I look forward to hearing how you came to that decision yourself.

  9. #19
    V.I.P. khanjar's Avatar
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    Teaching BD, an impression I have gleaned so far, is that some teachers do stay a few steps ahead of the class, but to carry off the impression, one thing I do understand is one has to have bags of self confidence and belief. Often it is such teachers might depend on big advertising, which is not only a business thing, but it helps to create the impression and adds to the confidence.

    As to teaching others anything, my perspective is I will only teach what I am one hundred percent confident with, that is I know my subject inside out and approachable from all directions as the way I learn what I do know very well, is not a popular route. Which with mechanics, craft whatever material thing is rip it apart and see what makes the whole and what makes it work. Which is the same as the way I personally get to grips with the dance movement, sure the teacher shows the movement, but only when I have a correct mental picture of the movement, can I rip the movement apart into it's basic mechanics and build it from there.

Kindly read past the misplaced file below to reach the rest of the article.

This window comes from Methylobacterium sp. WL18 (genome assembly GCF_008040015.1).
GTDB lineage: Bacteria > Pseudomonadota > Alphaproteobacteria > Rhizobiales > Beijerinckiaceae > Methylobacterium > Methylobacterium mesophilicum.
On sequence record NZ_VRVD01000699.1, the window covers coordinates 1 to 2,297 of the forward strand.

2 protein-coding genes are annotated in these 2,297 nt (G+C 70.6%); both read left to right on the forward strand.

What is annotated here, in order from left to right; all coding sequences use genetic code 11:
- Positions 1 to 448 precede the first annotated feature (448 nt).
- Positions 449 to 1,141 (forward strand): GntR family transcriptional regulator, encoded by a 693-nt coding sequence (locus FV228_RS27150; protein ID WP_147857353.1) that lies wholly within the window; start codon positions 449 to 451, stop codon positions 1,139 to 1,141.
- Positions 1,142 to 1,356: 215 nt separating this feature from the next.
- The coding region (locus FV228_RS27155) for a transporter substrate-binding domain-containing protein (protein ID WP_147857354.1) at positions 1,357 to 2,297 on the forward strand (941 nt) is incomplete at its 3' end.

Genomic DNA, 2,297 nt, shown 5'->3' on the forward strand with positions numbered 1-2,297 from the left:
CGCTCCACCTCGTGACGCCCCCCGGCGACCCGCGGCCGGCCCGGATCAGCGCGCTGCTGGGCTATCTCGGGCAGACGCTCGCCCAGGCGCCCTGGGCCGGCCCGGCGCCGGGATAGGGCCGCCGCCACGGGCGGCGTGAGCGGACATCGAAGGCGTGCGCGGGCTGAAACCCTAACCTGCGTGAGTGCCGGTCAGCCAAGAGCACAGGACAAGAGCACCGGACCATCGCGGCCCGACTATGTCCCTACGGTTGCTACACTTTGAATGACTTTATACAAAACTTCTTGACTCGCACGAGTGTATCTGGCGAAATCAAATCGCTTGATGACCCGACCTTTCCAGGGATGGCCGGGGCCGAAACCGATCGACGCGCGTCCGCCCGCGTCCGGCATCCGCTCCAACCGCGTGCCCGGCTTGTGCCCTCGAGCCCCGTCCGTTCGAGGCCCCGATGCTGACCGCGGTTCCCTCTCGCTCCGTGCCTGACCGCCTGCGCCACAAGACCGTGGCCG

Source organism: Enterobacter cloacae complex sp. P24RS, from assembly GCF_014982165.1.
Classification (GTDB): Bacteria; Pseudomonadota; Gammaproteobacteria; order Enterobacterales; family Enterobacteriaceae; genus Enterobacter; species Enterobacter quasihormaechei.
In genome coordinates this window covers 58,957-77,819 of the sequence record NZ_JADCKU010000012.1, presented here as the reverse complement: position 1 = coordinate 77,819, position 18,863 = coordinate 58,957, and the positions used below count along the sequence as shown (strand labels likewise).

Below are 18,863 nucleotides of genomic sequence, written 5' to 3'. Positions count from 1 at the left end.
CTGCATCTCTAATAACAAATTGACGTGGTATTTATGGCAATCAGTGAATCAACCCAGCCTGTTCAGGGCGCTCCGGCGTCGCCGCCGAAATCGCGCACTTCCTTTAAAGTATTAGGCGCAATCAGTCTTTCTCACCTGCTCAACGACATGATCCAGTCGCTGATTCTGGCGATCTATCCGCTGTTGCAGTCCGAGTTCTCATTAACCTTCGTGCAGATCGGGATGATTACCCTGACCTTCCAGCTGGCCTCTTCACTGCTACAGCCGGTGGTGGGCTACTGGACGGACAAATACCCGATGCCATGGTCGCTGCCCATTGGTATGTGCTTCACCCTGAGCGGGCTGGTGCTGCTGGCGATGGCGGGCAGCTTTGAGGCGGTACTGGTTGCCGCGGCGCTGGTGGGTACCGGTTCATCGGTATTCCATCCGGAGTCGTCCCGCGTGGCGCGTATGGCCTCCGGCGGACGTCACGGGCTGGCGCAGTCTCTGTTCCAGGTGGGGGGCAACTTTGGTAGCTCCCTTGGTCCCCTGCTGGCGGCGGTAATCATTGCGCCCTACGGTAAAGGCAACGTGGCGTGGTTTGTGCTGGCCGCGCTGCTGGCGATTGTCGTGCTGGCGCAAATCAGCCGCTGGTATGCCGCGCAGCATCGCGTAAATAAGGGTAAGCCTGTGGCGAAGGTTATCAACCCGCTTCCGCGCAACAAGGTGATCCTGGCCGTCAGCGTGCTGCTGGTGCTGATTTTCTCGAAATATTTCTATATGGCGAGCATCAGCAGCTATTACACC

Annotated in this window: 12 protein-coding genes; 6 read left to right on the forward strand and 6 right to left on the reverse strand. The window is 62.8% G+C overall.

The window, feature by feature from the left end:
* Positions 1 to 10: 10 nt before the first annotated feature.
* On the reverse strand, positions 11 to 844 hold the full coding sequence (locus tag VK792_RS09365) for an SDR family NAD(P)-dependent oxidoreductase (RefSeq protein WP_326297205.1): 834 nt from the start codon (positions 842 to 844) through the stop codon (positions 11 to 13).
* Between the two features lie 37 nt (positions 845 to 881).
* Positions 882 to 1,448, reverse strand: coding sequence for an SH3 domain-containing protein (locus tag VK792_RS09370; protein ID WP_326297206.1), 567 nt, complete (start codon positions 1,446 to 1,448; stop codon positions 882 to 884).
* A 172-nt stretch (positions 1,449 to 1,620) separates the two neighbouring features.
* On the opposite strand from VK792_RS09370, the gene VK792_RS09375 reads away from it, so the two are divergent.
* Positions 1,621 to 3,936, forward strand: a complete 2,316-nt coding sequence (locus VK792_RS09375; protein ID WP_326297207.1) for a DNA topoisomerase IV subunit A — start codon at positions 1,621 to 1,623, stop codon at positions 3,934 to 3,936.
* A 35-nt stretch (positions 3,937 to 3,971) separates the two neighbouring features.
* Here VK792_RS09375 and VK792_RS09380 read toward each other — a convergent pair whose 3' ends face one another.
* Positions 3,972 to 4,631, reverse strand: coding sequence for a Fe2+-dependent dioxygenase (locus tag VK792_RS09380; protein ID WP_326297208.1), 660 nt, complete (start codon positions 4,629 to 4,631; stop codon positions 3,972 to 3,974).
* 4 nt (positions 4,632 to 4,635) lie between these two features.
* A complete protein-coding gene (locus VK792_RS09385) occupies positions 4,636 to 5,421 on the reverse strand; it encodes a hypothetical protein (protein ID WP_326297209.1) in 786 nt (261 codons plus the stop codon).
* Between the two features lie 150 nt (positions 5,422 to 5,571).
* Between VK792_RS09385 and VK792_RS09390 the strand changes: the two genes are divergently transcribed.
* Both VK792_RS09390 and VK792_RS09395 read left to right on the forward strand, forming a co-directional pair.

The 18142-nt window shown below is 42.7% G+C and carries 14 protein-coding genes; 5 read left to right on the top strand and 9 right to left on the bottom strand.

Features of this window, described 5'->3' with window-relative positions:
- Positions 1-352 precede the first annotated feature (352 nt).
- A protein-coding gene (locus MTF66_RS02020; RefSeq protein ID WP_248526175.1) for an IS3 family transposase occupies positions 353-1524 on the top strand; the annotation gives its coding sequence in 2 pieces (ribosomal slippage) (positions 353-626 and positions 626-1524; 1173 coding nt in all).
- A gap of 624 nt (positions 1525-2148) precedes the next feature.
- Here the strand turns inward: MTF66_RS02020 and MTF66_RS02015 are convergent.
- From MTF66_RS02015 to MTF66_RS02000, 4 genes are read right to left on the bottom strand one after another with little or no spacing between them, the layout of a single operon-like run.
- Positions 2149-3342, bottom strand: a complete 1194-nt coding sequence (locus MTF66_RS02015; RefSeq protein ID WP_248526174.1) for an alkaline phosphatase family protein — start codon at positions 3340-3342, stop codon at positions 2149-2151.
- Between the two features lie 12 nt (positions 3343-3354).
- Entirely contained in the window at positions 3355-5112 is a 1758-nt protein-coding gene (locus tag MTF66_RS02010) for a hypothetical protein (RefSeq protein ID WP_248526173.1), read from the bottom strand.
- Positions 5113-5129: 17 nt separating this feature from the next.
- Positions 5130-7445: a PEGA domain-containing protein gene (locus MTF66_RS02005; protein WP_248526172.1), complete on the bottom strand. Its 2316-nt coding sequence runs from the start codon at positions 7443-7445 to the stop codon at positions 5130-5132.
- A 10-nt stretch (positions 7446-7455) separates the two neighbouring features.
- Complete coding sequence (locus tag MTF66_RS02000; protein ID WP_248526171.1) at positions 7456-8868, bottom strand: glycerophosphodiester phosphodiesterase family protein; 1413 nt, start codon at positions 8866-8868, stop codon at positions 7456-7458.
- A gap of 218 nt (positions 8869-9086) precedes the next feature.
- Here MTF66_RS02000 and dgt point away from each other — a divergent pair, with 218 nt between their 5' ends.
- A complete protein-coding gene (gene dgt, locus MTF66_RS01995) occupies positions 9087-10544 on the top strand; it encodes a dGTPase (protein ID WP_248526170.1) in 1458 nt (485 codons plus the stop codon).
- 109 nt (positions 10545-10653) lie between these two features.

My only personal problem is, is a lack of body awareness, I don't automatically know where something is in space without looking, but then thinking on that, where something is in space is irrelevant without a reference, so one has to look at first, then get used to the feeling of where something looks.

    Is it do we think regards dance teachers, people are more confident these days, and with that to a certain extent; arrogant ?

  10. #20
    Senior Member Duvet's Avatar
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    Quote Originally Posted by khanjar View Post
    Is it do we think regards dance teachers, people are more confident these days, and with that to a certain extent; arrogant ?
    In my experience I don't think arrogance and confidence are that related. I can be arrogant without being confident, and vice versa.
    But I do think that if I encounter an arrogant person who makes me feel inferior I might project confidence onto them, and if I meet someone confident who I find uncomfortable, arrogance can be a comforting label to attach to them to make me feel better.